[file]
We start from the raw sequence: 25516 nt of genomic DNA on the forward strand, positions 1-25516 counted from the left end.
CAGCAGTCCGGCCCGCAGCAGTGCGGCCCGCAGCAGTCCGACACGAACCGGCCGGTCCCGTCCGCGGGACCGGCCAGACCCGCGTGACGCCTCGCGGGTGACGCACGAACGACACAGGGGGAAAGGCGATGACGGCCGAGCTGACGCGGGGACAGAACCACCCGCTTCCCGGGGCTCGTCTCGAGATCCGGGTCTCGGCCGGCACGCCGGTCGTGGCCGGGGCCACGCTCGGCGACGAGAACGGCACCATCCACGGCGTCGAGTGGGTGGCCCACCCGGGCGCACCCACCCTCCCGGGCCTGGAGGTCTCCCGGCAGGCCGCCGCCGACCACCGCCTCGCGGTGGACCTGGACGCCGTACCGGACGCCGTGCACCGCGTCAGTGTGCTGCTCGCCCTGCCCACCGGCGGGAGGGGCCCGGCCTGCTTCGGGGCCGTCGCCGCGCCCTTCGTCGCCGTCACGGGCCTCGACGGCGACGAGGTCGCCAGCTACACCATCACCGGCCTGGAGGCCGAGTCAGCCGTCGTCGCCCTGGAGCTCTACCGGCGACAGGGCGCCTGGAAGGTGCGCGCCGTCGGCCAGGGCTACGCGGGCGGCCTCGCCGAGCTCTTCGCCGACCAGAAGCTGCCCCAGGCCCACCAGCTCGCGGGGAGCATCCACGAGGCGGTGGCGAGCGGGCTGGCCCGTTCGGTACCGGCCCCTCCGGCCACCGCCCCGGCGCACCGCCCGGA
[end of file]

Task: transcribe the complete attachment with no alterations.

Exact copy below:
We start from the raw sequence: 25516 nt of genomic DNA on the forward strand, positions 1-25516 counted from the left end.
CAGCAGTCCGGCCCGCAGCAGTGCGGCCCGCAGCAGTCCGACACGAACCGGCCGGTCCCGTCCGCGGGACCGGCCAGACCCGCGTGACGCCTCGCGGGTGACGCACGAACGACACAGGGGGAAAGGCGATGACGGCCGAGCTGACGCGGGGACAGAACCACCCGCTTCCCGGGGCTCGTCTCGAGATCCGGGTCTCGGCCGGCACGCCGGTCGTGGCCGGGGCCACGCTCGGCGACGAGAACGGCACCATCCACGGCGTCGAGTGGGTGGCCCACCCGGGCGCACCCACCCTCCCGGGCCTGGAGGTCTCCCGGCAGGCCGCCGCCGACCACCGCCTCGCGGTGGACCTGGACGCCGTACCGGACGCCGTGCACCGCGTCAGTGTGCTGCTCGCCCTGCCCACCGGCGGGAGGGGCCCGGCCTGCTTCGGGGCCGTCGCCGCGCCCTTCGTCGCCGTCACGGGCCTCGACGGCGACGAGGTCGCCAGCTACACCATCACCGGCCTGGAGGCCGAGTCAGCCGTCGTCGCCCTGGAGCTCTACCGGCGACAGGGCGCCTGGAAGGTGCGCGCCGTCGGCCAGGGCTACGCGGGCGGCCTCGCCGAGCTCTTCGCCGACCAGAAGCTGCCCCAGGCCCACCAGCTCGCGGGGAGCATCCACGAGGCGGTGGCGAGCGGGCTGGCCCGTTCGGTACCGGCCCCTCCGGCCACCGCCCCGGCGCACCGCCCGGA